Living Lives of Sterile Futility
I started this blog post a few weeks back. I started it in anger and I realized as I was typing furiously into my iPhone amidst the ruins of my compost bins in the alley behind my urban farm how ridiculous my situation really was. “You are all living lives of sterile futility!” I was grumbling about this, so I saved it as a draft. I can come back to it now with perspective. When I was taking apart the compost bins, I discovered three things:
- The homeless in the neighborhood had been using the bins to hide their belongings (now wet and moldy and ruined – because they were in a compost bin).
- The compost inside was really rich, having sat for 18 months with no turning, everything had decayed beautifully (decomposed – because they were in a compost bin).
- The busy alley is not the place to use a cart to haul compost from an alley compost bin for use in the gardens of Mezzacello.
Every time I would get the cart full of compost, a car would come racing around the corner and startle me. trying to pull the my now stolen cart – read about that here out of the way fast would cause it to tip over. Every time. I was hopping mad. But who was I mad at? My neighbors or myself? That’s why I waited to write this blog.
I was mad at my neighbors and their “lives of sterile futility”.
- Don’t they know that it takes time and energy to empty three large compost bins of material?
- Don’t they know how heavy compost can be?
- Why are they driving down this alley while I am working?!
No they don’t, and they live here, dummy. You are the incongruous one here. You are the iconoclast living on an urban farm in the middle of downtown metropolis. They have patios and flowers. You have systems, animals, labor, and compost bins. Nothing I do at Mezzacello can be bought at Lowe’s. It has to be ordered or built.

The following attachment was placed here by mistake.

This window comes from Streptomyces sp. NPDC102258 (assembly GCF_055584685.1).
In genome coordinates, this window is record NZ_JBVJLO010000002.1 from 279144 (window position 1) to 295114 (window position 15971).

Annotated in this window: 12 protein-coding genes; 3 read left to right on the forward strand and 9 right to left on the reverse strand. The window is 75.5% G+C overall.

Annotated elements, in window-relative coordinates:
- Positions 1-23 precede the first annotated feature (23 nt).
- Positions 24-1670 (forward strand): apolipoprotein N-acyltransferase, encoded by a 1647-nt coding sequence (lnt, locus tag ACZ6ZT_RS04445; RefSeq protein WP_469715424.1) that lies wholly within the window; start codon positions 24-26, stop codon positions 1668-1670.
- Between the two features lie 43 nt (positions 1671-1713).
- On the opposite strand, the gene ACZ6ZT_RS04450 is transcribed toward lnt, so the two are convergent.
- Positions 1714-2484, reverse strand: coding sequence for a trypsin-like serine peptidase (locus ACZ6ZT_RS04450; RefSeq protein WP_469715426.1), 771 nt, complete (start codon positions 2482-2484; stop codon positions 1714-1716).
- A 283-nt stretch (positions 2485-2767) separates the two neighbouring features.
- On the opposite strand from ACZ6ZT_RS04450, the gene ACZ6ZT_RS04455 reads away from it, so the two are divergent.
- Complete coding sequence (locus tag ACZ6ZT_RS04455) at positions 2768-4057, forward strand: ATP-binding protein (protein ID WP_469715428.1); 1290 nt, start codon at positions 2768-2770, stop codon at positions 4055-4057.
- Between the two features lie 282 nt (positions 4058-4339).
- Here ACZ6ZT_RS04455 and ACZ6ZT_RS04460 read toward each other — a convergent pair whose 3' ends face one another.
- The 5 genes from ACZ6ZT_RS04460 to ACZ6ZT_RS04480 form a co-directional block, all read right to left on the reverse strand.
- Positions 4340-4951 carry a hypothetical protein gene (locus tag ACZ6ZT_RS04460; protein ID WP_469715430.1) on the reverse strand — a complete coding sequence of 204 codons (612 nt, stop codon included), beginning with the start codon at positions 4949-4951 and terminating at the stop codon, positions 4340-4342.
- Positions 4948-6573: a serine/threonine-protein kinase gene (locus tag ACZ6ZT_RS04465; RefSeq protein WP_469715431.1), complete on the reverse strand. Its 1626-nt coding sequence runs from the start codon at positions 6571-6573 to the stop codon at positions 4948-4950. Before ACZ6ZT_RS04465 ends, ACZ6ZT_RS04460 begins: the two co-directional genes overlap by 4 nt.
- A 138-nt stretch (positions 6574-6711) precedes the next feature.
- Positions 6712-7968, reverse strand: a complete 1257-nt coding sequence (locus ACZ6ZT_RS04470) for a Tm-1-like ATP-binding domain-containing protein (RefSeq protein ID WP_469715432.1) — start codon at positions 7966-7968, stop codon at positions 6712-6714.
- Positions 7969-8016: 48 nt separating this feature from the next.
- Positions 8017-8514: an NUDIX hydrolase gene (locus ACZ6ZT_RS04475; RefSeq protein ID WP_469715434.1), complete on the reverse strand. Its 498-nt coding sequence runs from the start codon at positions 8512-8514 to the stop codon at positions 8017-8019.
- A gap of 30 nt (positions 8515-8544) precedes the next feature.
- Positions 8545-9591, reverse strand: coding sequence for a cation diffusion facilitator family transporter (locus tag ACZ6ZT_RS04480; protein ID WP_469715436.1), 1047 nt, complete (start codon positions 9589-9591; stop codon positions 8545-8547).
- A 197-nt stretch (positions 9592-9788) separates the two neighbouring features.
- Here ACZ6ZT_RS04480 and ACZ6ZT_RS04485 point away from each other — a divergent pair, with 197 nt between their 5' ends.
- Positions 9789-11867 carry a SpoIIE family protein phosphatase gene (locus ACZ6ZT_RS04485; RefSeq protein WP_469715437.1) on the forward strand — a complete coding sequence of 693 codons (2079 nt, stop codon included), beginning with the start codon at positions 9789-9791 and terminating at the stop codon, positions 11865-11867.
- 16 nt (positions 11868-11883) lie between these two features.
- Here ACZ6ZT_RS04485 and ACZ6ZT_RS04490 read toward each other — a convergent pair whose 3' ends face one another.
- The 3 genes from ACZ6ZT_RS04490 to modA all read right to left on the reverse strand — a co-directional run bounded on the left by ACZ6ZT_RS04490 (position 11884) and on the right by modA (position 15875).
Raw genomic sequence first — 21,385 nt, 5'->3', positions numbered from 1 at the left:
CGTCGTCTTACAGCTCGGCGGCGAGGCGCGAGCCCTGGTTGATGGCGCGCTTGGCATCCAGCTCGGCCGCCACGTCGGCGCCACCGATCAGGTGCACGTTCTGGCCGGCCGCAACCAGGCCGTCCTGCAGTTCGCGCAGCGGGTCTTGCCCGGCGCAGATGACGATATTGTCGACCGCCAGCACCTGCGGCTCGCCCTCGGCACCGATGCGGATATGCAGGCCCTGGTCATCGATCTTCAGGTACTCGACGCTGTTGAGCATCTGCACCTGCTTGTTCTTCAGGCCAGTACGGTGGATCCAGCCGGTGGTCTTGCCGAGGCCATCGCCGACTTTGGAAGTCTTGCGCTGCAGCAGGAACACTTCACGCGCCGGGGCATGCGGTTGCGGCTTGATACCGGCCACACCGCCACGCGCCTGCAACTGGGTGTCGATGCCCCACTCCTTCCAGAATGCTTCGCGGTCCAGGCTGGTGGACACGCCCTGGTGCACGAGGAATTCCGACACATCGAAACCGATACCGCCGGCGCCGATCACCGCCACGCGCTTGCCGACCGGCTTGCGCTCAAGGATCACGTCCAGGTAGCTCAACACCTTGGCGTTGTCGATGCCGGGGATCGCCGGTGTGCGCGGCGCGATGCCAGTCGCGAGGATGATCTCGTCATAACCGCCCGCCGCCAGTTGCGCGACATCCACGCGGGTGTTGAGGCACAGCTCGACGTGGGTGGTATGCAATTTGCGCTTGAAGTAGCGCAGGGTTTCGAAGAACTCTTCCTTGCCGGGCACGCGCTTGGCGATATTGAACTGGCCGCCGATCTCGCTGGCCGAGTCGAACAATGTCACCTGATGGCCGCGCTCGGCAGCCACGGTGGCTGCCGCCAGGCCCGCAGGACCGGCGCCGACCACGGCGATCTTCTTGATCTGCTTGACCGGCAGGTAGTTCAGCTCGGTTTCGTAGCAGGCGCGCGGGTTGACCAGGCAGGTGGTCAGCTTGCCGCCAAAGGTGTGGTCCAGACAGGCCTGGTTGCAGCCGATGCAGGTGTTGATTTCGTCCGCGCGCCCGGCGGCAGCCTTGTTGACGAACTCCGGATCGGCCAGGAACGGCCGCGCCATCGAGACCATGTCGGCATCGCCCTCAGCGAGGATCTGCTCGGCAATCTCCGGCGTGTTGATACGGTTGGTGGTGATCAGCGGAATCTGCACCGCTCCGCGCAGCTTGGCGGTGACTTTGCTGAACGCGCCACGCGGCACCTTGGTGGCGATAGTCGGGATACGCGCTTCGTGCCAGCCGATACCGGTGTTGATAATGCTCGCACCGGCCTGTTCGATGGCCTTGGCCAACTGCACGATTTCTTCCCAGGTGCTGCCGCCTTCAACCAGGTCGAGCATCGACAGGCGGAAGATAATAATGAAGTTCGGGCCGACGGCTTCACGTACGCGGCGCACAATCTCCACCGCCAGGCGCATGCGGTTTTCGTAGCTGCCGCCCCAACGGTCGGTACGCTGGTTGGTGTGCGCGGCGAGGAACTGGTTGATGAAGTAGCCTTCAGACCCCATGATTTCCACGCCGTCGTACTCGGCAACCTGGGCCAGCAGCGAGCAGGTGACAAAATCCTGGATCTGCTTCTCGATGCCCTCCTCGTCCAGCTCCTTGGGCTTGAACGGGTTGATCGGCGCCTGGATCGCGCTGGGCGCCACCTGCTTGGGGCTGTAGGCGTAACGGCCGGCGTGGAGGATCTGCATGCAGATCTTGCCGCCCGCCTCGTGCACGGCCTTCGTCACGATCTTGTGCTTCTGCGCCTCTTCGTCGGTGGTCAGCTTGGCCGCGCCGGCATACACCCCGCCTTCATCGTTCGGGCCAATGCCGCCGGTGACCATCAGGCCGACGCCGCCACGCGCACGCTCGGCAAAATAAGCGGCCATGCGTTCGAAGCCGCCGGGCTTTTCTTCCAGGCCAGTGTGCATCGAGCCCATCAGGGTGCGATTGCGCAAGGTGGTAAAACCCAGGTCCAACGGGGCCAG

I can buy parts from Lowe’s, but it has to withstand seasons, rain, freeze, thaw, relentless UV radiation. Additionally it is often used outside what it was originally (naively) designed for. Most people around me literally NEVER think of chicken sh*t or compost as soil. They live in a city, why would they?
I live on a 1/3 acre plot of manicured gardens and farmland in the middle of downtown Columbus, Ohio. To say I live in a bubble is an understatement.
But that’s what motivates my mission all the more. I truly believe we need to be more aware of the real costs of food and water. When we can be mindless and wasteful with no consequences we grow weak and fragile. I’m coming back to this topic because my carts were stolen last night, the same cart that kept tipping over when I was trying to get out of the way of my neighbors busily speeding along the alley – oblivious to my situation.
They weren’t wrong. I wasn’t wrong. But it is important that we both at least acknowledge each other’s existence. I can remember dictating this blog post that night over dinner to my husband Rick. I was Donald Duck – all anger and bluster.
Rick got me a beer, made me some dinner. I settled down and remembered I am the oddity. And that part of my mission is to Grow, Maintain, Sustain, and Explain the realities of urban farming. I CANNOT be mad that people are ignorant or comfortable not knowing how much work farming can be. That is the very reason Mezzacello exists. So I took a break. But I really loved the title of this blog.
The title is harsh, but the message is soft. Live your truth. But live it knowing it’s your truth and it’s real only to you. With grace and luck you’ll get to share your truth and be the change you want to see in the world.